Our power project

From Organic Design
Revision as of 13:07, 3 February 2015 by Nad (talk | contribs) (Solar panels (v3))
Petrycoski land cover image.jpg
At the end of 2011 on the 11th of November we moved to Brazil and bought some land to set up a more independent and meditative lifestyle. We started in a flat in Curitiba, then about a year later moved to Canela which is the closest town to the land.
1. Moving from Curitiba to Canela          Our power project
2. Moving on to our land          Our rural net connection
Year on the land: 1 | 2 | 3 | 4 | 5 | 6          Our first house
           Our second house
           Lada Niva



New SureSine inverter installed.jpg

In our area the council will actually bring the grid power to our land for free and then charge only a small monthly fee to access it, but we decided that we prefer to have things set up independently for ourselves anyway so we can gain valuable experience in independent power solutions of many different kinds.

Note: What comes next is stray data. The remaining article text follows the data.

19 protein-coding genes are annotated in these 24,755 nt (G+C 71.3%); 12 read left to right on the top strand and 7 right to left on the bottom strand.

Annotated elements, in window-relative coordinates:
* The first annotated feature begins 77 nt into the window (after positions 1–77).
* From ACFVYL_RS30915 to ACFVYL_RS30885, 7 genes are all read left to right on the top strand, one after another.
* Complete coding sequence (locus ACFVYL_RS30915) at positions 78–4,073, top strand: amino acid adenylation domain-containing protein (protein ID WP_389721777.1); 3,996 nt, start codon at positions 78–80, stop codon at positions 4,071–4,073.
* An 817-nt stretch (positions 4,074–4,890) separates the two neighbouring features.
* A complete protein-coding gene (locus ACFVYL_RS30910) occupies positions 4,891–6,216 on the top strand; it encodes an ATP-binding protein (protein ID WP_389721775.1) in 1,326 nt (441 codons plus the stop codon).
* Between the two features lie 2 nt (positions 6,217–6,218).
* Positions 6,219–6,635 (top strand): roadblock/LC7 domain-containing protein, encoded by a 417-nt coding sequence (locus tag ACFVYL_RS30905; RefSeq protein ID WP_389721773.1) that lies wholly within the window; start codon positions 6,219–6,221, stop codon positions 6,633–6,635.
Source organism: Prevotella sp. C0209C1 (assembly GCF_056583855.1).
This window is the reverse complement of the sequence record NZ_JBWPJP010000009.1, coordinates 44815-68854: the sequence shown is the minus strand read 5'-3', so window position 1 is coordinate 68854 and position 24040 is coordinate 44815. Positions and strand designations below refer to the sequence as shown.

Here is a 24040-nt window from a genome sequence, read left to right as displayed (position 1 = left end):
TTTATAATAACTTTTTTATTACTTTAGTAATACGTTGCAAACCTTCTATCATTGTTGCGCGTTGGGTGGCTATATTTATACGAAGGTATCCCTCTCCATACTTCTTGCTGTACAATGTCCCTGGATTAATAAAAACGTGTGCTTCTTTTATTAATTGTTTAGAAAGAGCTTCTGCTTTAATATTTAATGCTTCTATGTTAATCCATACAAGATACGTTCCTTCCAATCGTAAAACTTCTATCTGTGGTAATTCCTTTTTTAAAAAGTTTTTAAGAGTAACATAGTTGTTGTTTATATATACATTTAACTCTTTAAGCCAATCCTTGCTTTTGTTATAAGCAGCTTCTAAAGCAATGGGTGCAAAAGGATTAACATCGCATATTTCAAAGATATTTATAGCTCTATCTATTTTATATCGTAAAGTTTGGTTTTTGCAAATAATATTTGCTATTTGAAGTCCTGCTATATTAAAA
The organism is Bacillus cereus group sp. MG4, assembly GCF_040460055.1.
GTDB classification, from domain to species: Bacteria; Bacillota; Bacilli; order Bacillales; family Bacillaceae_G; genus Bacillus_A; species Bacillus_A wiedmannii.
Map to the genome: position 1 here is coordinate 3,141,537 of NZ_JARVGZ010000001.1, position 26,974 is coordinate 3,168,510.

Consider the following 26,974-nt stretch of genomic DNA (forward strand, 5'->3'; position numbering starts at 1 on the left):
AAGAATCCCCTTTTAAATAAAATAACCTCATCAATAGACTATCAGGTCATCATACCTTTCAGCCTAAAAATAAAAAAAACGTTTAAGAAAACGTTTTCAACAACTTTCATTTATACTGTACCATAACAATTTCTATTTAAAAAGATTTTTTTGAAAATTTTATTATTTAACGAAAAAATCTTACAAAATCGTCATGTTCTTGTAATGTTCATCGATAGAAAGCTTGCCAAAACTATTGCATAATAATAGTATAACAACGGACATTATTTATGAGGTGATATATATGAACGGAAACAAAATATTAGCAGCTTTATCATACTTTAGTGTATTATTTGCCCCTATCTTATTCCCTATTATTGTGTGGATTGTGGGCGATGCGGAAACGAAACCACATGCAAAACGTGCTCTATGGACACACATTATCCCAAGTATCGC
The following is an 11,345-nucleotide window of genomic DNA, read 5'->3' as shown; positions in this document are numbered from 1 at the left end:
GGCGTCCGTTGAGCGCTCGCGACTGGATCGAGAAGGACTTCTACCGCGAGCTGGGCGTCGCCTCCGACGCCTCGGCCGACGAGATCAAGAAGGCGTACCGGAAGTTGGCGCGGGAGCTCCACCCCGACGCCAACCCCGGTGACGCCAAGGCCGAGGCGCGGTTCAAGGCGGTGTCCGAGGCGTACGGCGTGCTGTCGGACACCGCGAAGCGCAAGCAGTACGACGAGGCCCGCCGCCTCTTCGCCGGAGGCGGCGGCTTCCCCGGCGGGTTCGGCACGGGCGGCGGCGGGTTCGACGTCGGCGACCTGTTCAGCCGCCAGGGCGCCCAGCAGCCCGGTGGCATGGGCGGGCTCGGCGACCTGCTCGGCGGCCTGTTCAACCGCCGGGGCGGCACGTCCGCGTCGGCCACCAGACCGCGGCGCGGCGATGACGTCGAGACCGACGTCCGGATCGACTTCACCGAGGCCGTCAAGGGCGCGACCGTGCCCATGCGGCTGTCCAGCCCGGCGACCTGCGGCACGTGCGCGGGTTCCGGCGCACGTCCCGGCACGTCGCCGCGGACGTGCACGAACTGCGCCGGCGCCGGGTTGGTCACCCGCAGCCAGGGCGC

We don't need much power as our main requirements are just for lighting, internet and laptops which is around 50W of power when all in use. I initially estimated that we'd be able to get by on about 600W hours of power per day, but after living here for a few months and doing the numbers it turned out that our average usage is actually a lot lower at around only 200 watt-hours per day!

We'll be using solar for water heating, gas or fire for cooking, a water-wheel for pumping water to four or five meters height for some pressure, and we won't be using a fridge because we have no dairy products and all our vegetables stay fresh by only picking them as we need them.

Our power consumption

Measuring power consumption.jpg